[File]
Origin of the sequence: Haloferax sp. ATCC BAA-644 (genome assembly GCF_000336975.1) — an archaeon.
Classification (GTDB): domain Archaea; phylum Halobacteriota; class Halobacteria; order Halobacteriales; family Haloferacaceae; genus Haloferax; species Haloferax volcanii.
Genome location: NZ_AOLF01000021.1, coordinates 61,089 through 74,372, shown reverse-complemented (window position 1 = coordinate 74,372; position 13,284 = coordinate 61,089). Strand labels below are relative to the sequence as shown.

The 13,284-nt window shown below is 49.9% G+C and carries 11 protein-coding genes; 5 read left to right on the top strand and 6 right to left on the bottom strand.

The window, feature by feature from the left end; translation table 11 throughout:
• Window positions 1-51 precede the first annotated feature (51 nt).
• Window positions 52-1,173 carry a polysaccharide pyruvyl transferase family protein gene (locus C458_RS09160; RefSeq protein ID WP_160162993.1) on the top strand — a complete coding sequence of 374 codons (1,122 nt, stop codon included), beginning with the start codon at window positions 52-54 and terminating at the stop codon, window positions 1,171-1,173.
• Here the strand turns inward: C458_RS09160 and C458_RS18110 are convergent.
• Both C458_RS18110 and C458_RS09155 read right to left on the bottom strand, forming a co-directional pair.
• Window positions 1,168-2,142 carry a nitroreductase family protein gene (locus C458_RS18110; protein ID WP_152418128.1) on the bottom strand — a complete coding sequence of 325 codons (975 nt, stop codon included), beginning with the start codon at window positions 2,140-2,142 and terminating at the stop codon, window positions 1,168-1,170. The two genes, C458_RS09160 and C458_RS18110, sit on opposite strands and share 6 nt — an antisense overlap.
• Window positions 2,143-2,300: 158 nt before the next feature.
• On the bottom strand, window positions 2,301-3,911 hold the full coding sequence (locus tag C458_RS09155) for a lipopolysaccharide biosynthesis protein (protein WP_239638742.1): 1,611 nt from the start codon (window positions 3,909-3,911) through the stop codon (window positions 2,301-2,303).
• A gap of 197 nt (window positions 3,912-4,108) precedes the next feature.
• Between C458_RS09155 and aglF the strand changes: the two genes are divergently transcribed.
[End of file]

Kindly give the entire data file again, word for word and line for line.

Origin of the sequence: Haloferax sp. ATCC BAA-644 (genome assembly GCF_000336975.1) — an archaeon.
Classification (GTDB): domain Archaea; phylum Halobacteriota; class Halobacteria; order Halobacteriales; family Haloferacaceae; genus Haloferax; species Haloferax volcanii.
Genome location: NZ_AOLF01000021.1, coordinates 61,089 through 74,372, shown reverse-complemented (window position 1 = coordinate 74,372; position 13,284 = coordinate 61,089). Strand labels below are relative to the sequence as shown.

The 13,284-nt window shown below is 49.9% G+C and carries 11 protein-coding genes; 5 read left to right on the top strand and 6 right to left on the bottom strand.

The window, feature by feature from the left end; translation table 11 throughout:
• Window positions 1-51 precede the first annotated feature (51 nt).
• Window positions 52-1,173 carry a polysaccharide pyruvyl transferase family protein gene (locus C458_RS09160; RefSeq protein ID WP_160162993.1) on the top strand — a complete coding sequence of 374 codons (1,122 nt, stop codon included), beginning with the start codon at window positions 52-54 and terminating at the stop codon, window positions 1,171-1,173.
• Here the strand turns inward: C458_RS09160 and C458_RS18110 are convergent.
• Both C458_RS18110 and C458_RS09155 read right to left on the bottom strand, forming a co-directional pair.
• Window positions 1,168-2,142 carry a nitroreductase family protein gene (locus C458_RS18110; protein ID WP_152418128.1) on the bottom strand — a complete coding sequence of 325 codons (975 nt, stop codon included), beginning with the start codon at window positions 2,140-2,142 and terminating at the stop codon, window positions 1,168-1,170. The two genes, C458_RS09160 and C458_RS18110, sit on opposite strands and share 6 nt — an antisense overlap.
• Window positions 2,143-2,300: 158 nt before the next feature.
• On the bottom strand, window positions 2,301-3,911 hold the full coding sequence (locus tag C458_RS09155) for a lipopolysaccharide biosynthesis protein (protein WP_239638742.1): 1,611 nt from the start codon (window positions 3,909-3,911) through the stop codon (window positions 2,301-2,303).
• A gap of 197 nt (window positions 3,912-4,108) precedes the next feature.
• Between C458_RS09155 and aglF the strand changes: the two genes are divergently transcribed.